I have written the definitive guide to being a bombshell. I have deconstructed their entrances, exits, tantrums, fashions, body language. I have studied their hobbies, reading material, perfumes. I have watched How to Marry a Millionaire at least seven times, Promises! Promises! at least three. If I missed any details-if I didn’t recall the brand of perfume displayed near the bath-I watched the movie again. I love bombshells. It was a joyous odyssey to study them; you might even say it was anthropological. I can say, without reserve, that having penned The Bombshell Manual of Style , I am an expert. But I am not a bombshell.
I am a bohemian.
This started before I was born. My parents lived on the second floor of a cold-water flat on the Bowery, an Armenian restaurant downstairs. There was a pull-chain toilet in the hall (shared), no sink, a cloth ceiling to cover exposed beams and mice scampering across them. We had no bed, but an extra-long sofa; the dining-room table (also a desk) was a door screwed onto metal legs; and the stove was where the former tenant had ended it all by turning on the gas. Sometimes, when not listening to their Shostakovich records, my parents would step out and take in a Soviet film. And, of course, there was a sociology major renting out the back room.
My dad was a Columbia student, writing his dissertation on communism in Chinese agrarian society. My mom, an actress-adding the only bombshell element-worked at Elizabeth Arden. Except for a gospel-singing, highly perfumed godmother and Southern-belle grandmother, I had little exposure to bombshells.
I admit to having at least a modicum of charm and to being a shameless flirt. I have high heels, false eyelashes and two satin Gucci cocktail dresses in black and hot pink for public appearances. I perch on chairs; curl coquettishly, and inappropriately, on armrests, car seats and desks, even at job interviews; and take all my clothing off at any opportunity.
For a writer, I don’t look too bad. I don’t know if you’ve seen many of them in situ , but most writers look like hell. (I have space at the Writers [sic] Room where I see them shuffling around in bedroom slippers, sweat pants, shapeless sweaters and glasses repaired with tape.) Yet nearly all the press-despite my lanky hair, glasses, economical silhouette and obvious lack of va-va-voom-has insisted on calling me a bombshell.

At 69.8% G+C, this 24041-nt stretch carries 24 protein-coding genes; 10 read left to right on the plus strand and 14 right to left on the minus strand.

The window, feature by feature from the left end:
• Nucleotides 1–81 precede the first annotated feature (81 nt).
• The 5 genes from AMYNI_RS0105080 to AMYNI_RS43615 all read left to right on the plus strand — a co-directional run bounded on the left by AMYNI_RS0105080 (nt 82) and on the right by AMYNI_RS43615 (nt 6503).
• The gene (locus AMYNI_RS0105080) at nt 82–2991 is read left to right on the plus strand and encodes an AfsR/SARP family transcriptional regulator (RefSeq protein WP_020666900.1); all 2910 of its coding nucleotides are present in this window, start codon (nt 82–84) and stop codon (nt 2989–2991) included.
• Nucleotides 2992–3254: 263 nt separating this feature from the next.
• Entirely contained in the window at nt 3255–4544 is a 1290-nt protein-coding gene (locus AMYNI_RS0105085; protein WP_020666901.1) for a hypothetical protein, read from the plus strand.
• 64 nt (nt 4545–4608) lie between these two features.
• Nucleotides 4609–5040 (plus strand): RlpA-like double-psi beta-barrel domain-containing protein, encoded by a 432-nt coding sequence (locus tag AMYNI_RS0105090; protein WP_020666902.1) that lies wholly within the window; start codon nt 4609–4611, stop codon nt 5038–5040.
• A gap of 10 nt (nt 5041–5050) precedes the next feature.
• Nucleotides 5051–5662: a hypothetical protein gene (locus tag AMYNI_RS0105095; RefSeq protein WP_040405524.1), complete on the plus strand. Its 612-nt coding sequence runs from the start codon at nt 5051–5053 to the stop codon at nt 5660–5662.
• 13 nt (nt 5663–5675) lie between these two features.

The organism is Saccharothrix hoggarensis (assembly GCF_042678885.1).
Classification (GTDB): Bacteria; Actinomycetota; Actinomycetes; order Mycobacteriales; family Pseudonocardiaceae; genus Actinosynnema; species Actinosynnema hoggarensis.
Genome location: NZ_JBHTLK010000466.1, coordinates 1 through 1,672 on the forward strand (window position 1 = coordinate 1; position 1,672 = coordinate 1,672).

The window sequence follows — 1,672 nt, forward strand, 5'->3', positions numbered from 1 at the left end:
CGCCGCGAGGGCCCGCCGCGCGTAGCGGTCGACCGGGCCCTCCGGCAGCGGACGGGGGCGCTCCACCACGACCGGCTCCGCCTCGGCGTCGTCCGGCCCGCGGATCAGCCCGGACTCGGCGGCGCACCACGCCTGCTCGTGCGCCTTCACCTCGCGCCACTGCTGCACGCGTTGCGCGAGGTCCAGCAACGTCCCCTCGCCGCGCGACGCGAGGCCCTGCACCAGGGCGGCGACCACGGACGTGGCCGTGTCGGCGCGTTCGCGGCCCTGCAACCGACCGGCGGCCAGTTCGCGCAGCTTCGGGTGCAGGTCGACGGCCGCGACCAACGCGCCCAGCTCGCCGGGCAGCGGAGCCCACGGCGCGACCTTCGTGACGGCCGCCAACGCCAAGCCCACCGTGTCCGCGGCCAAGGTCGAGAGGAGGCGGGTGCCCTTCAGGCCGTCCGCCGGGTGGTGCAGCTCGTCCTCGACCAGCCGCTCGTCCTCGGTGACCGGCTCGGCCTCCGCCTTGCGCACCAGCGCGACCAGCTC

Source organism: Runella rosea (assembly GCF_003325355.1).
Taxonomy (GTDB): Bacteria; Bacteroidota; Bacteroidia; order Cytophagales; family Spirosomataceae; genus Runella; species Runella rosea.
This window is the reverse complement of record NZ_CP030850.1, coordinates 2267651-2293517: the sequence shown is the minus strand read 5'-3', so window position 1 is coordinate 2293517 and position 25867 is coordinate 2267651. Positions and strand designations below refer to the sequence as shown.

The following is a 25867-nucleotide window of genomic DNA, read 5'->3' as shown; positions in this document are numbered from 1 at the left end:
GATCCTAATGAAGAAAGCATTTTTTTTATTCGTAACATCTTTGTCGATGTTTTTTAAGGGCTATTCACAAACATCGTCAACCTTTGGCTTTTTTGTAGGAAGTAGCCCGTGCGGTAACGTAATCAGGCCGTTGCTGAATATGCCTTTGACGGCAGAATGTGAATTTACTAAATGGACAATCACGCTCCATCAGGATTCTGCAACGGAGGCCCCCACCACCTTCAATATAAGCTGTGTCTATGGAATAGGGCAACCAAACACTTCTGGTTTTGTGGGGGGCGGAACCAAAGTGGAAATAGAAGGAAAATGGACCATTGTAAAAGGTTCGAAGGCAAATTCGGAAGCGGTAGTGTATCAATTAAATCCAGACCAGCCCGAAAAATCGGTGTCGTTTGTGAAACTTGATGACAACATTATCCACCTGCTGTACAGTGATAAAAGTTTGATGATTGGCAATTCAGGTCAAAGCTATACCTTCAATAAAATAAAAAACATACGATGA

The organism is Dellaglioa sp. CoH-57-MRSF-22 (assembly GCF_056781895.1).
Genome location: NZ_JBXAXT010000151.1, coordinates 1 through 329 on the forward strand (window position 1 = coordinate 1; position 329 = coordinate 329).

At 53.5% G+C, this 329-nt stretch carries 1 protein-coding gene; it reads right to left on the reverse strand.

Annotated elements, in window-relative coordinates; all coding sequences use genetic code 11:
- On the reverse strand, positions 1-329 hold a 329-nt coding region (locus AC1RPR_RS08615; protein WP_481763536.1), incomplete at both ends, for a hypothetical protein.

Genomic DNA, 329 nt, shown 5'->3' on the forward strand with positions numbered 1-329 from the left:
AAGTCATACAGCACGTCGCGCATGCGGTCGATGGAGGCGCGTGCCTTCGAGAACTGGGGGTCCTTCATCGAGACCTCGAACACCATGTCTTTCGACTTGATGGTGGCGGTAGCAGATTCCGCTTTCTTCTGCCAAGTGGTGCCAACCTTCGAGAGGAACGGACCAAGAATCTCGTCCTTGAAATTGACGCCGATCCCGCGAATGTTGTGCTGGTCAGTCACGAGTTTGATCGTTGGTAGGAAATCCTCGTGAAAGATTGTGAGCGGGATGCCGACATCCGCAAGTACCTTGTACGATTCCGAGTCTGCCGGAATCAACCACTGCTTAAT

Of course, I’m trying to make a good impression and sizzle a little for the sake of my book. (You can bet no one expected Norman Mailer to “dress like a bombshell” when he was promoting his voluptuously conjectured and gutsy Marilyn . Or Joyce Carol Oates for Blonde .) I showed up at Joey Reynolds’ studio in a leopard-print coat. But every time Joey said he had a Real Live Bombshell on the air at WOR, I felt compelled to counter the “compliment”: I’m not a bombshell, I study them. Only Lenard Lopate of NPR understood; and a stinging review of our Barnes & Noble reading in the New York Press nailed it, asserting that my muse for the book, Christina Cooley, was the genuine article and that I was, alas, too Audrey Hepburn. (I never said I didn’t have style.)
It’s true I have marabou and sequins sprinkled throughout my wardrobe, but I’m most comfortable in a black turtleneck or cotton paisley dress. Definitely un-bombshell.
Yet, surprisingly, there are many crossovers between bombshells and bohemians.
First of all, they both arrive late: bombshells for assorted and obvious reasons, like heels breaking, starting a hairdo over from scratch, staying up all night watching black-and-white movies; bohemians because they were up all night reading, writing, listening to jazz or watching black-and-white movies.